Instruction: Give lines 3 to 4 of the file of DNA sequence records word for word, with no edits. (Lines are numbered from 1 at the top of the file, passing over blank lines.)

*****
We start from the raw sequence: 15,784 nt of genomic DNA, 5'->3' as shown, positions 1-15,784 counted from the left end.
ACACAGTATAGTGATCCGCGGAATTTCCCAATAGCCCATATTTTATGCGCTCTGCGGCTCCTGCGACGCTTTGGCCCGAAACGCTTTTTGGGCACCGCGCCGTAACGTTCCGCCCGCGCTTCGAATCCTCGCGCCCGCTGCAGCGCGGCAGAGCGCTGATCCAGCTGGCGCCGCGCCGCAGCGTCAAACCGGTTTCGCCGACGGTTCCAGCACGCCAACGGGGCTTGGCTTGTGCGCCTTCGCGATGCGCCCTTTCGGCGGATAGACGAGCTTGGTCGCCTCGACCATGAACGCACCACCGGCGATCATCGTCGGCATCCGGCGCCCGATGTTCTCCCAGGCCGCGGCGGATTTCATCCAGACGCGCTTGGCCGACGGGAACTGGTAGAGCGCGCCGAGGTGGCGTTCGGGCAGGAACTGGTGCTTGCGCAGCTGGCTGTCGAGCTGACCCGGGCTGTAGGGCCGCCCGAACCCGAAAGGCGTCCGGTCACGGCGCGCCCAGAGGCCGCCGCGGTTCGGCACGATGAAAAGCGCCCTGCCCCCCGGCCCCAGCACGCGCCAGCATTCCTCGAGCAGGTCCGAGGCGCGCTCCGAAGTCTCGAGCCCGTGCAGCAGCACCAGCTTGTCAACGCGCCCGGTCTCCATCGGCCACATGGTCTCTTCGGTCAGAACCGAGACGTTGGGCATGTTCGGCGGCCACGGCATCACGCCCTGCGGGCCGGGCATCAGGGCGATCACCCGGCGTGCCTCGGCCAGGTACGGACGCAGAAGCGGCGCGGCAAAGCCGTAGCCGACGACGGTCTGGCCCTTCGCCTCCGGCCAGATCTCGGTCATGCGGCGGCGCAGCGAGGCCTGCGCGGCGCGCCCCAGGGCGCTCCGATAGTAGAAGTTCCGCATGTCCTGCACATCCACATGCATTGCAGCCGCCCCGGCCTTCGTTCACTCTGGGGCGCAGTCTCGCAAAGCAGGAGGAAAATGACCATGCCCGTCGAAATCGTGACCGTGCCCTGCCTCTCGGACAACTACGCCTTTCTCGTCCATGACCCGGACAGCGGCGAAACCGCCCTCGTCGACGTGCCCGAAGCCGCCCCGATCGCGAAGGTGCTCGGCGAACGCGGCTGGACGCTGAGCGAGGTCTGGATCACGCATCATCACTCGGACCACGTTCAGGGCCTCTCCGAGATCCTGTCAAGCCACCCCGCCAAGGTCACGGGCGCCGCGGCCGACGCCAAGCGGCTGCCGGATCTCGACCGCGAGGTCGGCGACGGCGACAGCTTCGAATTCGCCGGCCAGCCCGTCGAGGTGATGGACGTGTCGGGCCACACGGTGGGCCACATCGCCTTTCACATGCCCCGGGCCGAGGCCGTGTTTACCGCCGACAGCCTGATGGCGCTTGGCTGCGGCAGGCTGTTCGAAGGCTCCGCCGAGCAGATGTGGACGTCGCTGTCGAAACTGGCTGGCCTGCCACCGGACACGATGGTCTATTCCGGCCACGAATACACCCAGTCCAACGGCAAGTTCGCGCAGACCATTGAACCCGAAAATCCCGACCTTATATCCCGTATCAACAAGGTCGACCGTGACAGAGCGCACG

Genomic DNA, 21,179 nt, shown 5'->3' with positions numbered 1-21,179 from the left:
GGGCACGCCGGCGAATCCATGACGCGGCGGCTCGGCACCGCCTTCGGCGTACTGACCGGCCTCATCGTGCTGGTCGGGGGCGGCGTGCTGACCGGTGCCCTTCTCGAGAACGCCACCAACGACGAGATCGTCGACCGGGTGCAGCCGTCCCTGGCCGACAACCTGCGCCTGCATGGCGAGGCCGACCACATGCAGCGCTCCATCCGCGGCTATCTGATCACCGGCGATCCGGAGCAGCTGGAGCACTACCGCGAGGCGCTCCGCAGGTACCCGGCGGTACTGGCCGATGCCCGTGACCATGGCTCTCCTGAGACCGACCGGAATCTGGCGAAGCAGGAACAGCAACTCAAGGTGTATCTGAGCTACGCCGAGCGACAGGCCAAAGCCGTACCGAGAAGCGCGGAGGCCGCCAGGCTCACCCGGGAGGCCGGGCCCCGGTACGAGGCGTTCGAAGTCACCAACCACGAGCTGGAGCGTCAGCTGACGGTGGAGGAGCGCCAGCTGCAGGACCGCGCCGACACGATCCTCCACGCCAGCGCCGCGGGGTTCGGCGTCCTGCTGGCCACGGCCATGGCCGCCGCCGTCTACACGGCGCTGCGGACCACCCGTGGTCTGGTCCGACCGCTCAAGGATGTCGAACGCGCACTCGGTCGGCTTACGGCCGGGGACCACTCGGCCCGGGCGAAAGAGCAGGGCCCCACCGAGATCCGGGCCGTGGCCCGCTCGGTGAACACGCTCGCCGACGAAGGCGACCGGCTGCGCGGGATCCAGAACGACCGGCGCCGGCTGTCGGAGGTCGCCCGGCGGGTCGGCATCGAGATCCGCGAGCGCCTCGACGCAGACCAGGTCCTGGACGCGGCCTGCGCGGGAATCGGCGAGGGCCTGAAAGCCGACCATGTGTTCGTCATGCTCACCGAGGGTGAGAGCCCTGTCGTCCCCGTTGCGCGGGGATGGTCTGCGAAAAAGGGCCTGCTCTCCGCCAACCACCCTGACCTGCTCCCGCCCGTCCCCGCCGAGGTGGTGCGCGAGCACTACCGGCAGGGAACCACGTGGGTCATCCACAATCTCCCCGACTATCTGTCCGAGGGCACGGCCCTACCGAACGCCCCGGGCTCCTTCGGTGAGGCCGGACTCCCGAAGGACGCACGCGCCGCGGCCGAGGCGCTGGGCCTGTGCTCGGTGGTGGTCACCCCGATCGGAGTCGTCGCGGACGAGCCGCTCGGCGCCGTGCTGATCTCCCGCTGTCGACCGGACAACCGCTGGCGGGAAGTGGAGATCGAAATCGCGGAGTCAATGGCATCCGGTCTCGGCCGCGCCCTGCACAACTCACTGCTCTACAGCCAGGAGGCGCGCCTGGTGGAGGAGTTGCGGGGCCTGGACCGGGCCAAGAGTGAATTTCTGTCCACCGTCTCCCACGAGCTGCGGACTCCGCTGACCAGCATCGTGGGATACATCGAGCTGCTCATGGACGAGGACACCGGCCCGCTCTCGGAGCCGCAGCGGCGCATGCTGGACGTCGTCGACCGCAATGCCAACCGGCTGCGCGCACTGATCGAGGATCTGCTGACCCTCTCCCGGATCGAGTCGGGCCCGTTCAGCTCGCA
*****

Genomic DNA, 21,179 nt, shown 5'->3' with positions numbered 1-21,179 from the left:
GGGCACGCCGGCGAATCCATGACGCGGCGGCTCGGCACCGCCTTCGGCGTACTGACCGGCCTCATCGTGCTGGTCGGGGGCGGCGTGCTGACCGGTGCCCTTCTCGAGAACGCCACCAACGACGAGATCGTCGACCGGGTGCAGCCGTCCCTGGCCGACAACCTGCGCCTGCATGGCGAGGCCGACCACATGCAGCGCTCCATCCGCGGCTATCTGATCACCGGCGATCCGGAGCAGCTGGAGCACTACCGCGAGGCGCTCCGCAGGTACCCGGCGGTACTGGCCGATGCCCGTGACCATGGCTCTCCTGAGACCGACCGGAATCTGGCGAAGCAGGAACAGCAACTCAAGGTGTATCTGAGCTACGCCGAGCGACAGGCCAAAGCCGTACCGAGAAGCGCGGAGGCCGCCAGGCTCACCCGGGAGGCCGGGCCCCGGTACGAGGCGTTCGAAGTCACCAACCACGAGCTGGAGCGTCAGCTGACGGTGGAGGAGCGCCAGCTGCAGGACCGCGCCGACACGATCCTCCACGCCAGCGCCGCGGGGTTCGGCGTCCTGCTGGCCACGGCCATGGCCGCCGCCGTCTACACGGCGCTGCGGACCACCCGTGGTCTGGTCCGACCGCTCAAGGATGTCGAACGCGCACTCGGTCGGCTTACGGCCGGGGACCACTCGGCCCGGGCGAAAGAGCAGGGCCCCACCGAGATCCGGGCCGTGGCCCGCTCGGTGAACACGCTCGCCGACGAAGGCGACCGGCTGCGCGGGATCCAGAACGACCGGCGCCGGCTGTCGGAGGTCGCCCGGCGGGTCGGCATCGAGATCCGCGAGCGCCTCGACGCAGACCAGGTCCTGGACGCGGCCTGCGCGGGAATCGGCGAGGGCCTGAAAGCCGACCATGTGTTCGTCATGCTCACCGAGGGTGAGAGCCCTGTCGTCCCCGTTGCGCGGGGATGGTCTGCGAAAAAGGGCCTGCTCTCCGCCAACCACCCTGACCTGCTCCCGCCCGTCCCCGCCGAGGTGGTGCGCGAGCACTACCGGCAGGGAACCACGTGGGTCATCCACAATCTCCCCGACTATCTGTCCGAGGGCACGGCCCTACCGAACGCCCCGGGCTCCTTCGGTGAGGCCGGACTCCCGAAGGACGCACGCGCCGCGGCCGAGGCGCTGGGCCTGTGCTCGGTGGTGGTCACCCCGATCGGAGTCGTCGCGGACGAGCCGCTCGGCGCCGTGCTGATCTCCCGCTGTCGACCGGACAACCGCTGGCGGGAAGTGGAGATCGAAATCGCGGAGTCAATGGCATCCGGTCTCGGCCGCGCCCTGCACAACTCACTGCTCTACAGCCAGGAGGCGCGCCTGGTGGAGGAGTTGCGGGGCCTGGACCGGGCCAAGAGTGAATTTCTGTCCACCGTCTCCCACGAGCTGCGGACTCCGCTGACCAGCATCGTGGGATACATCGAGCTGCTCATGGACGAGGACACCGGCCCGCTCTCGGAGCCGCAGCGGCGCATGCTGGACGTCGTCGACCGCAATGCCAACCGGCTGCGCGCACTGATCGAGGATCTGCTGACCCTCTCCCGGATCGAGTCGGGCCCGTTCAGCTCGCA